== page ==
Avoid breakdowns with back-ups. How Cinemate manage their back-ups

It doesn’t matter what line of work you’re in, if you’re a freelancer providing a service to clients you should invest time into perfecting your back-ups. Investing time and money into your workflow now can avoid expensive lessons later.

Cinemate’s 5 step approach to safeguarding client footage:

  1. Footage is imported immediately post-shoot
  2. Footage is backed-up onto a SSD drive
  3. Footage is backed-up onto a second SSD drive
  4. A copy of the footage is uploaded to Google Drive
  5. Another copy is kept in the office

Cinemate have heard horror stories from friends who have had their car broken into, or where the camera bag has been stolen during the shoot. This is why they take great care with their back-ups, but the underlying message to their workflow is: keep it simple!

What kit do Cinemate use for back-ups?

  • The SSD drives are SanDisk Extreme Pros. These are fast and robust so if they’re dropped there shouldn’t be any damage to the data
  • The office hard drives are Western Digitals. These aren’t robust like the Extreme Pros but they’re designed to be desktop hard drives—they’re never removed from the office
  • The cards they use are ProGrade SD cards. Cinemate utilise in-camera dual card slots so there’s a back-up should one card fail
  • Google Drive is used for online back-ups

Ashley’s experience having her kit stolen

Ashley has worked in insurance for years and has noticed it can take a bad experience before you review your workflow and tighten things up.

Before Ashley worked in insurance she was a photographer. Whilst on holiday her house was broken into and her kit bag was stolen. Inside the camera bag was a card holder with a recent wedding. Hard drives with the photos backed-up were kept next to the camera bag.

The laptop was usually in the wedding bag, but fortunately Ashley had taken the laptop on holiday. The outcome wasn’t as bad as it could have been, but this one event highlighted how fragile Ashley’s workflow was. Three copies of client photos could have easily been stolen.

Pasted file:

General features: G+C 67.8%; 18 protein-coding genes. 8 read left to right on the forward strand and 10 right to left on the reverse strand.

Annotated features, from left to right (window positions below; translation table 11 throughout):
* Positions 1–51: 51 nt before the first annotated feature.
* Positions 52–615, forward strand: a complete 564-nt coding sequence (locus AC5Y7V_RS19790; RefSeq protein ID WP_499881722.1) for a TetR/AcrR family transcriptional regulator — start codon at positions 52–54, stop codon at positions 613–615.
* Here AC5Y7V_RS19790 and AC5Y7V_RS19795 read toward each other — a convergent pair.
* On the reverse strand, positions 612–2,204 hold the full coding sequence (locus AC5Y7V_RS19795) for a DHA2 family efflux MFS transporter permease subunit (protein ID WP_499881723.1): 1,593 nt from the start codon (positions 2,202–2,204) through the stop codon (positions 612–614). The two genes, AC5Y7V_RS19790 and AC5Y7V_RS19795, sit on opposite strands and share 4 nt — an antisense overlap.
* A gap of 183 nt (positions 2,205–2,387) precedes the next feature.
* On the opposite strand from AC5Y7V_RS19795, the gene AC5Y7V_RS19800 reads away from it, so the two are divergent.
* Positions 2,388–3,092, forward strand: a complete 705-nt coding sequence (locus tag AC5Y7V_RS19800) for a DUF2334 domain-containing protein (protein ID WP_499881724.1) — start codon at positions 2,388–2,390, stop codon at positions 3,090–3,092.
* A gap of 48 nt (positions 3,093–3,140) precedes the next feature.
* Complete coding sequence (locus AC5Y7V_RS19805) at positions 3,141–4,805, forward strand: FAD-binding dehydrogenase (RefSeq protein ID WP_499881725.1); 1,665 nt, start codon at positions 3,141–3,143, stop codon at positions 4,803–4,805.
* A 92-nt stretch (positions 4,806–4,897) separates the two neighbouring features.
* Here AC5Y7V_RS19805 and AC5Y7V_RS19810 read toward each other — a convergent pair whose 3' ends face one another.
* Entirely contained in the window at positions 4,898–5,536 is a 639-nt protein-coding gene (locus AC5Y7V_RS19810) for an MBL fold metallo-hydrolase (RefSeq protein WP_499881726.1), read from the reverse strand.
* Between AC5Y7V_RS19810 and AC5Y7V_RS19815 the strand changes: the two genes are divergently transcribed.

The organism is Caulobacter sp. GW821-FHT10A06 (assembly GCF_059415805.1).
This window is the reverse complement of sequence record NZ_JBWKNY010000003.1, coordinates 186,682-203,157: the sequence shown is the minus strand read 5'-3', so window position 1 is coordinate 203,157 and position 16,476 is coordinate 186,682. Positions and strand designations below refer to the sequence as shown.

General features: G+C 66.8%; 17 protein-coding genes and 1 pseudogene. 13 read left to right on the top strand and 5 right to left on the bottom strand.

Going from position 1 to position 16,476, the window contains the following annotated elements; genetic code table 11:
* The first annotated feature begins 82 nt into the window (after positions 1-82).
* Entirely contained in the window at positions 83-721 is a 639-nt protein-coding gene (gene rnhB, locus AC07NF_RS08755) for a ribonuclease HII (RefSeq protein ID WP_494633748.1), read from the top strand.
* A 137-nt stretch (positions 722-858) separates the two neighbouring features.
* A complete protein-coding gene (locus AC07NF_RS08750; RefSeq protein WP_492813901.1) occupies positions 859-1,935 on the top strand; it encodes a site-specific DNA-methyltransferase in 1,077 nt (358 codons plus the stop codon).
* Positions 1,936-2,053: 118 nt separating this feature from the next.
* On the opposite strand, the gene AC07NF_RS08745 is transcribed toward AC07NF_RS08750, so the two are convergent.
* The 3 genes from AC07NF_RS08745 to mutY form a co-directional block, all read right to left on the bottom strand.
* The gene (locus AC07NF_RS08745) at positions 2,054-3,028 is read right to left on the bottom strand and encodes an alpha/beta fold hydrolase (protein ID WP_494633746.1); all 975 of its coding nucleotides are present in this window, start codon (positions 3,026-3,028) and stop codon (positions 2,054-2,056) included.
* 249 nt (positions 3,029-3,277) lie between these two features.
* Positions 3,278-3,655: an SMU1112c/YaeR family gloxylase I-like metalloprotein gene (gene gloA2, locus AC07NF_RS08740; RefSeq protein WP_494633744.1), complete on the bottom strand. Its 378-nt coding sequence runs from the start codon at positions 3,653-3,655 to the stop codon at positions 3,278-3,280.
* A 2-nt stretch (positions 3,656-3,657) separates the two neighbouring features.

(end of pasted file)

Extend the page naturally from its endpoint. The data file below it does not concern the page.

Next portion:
Lessons learned? Keep hard copies in different locations. Always import or back-up client work as soon as possible.

What is the cost of backing up work?

Cinemate pay £60/month for Google Drive and each SSD costs £100 (remember they use two SSDs per wedding!). It’s not cheap, but let’s look at the cost of not backing up your work.

One of the most common claims at With Jack is data reconstitution. If an item suffers accidental damage and the data becomes corrupt or lost, the insurer can pay for data recovery costs. These claims are anywhere between £1200-£5000.

One customer lost all of their footage immediately after their shoot due to a damaged hard drive. Data recovery costs were about £5000, but the recovery process wasn’t successful. The client responded negatively and looked to recover the costs of the shoot from the freelancer. Their professional indemnity insurance helped with this, and between both claims the cost totalled £9000.

The insurer covered this, but it highlights the price you may have to pay if not backing-up of your work.

How long should you keep client data?

This should be specified in your contract. Cinemate say they’ll keep raw footage and the final edit for 1 year. Clarifying this in their contract helps to set expectations.

They do keep edits for as long as possible and have had customers approach them years later due to losing their film. Having a copy allows Cinemate to be a hero and “adds to the customer experience”.

From an insurance perspective it’s a good idea to accept responsibility for client data for a specified period of time. Make sure this is communicated with the client in your contract. For example, “We will retain assets for 1 year from X date. After 1 year it is your responsibility to make sure your assets are safe and you have back-ups”.

If you’ve started freelancing and are panicking that you don’t have a contract, you can approach past clients to give them plenty of notice that you’ll be removing their files / footage / deliverables. Give them a sufficient notice period so they can download and make copies.

And remember, keep it simple!

We asked ourselves one important question…

What do we want out of an insurance provider?

With Jack is the answer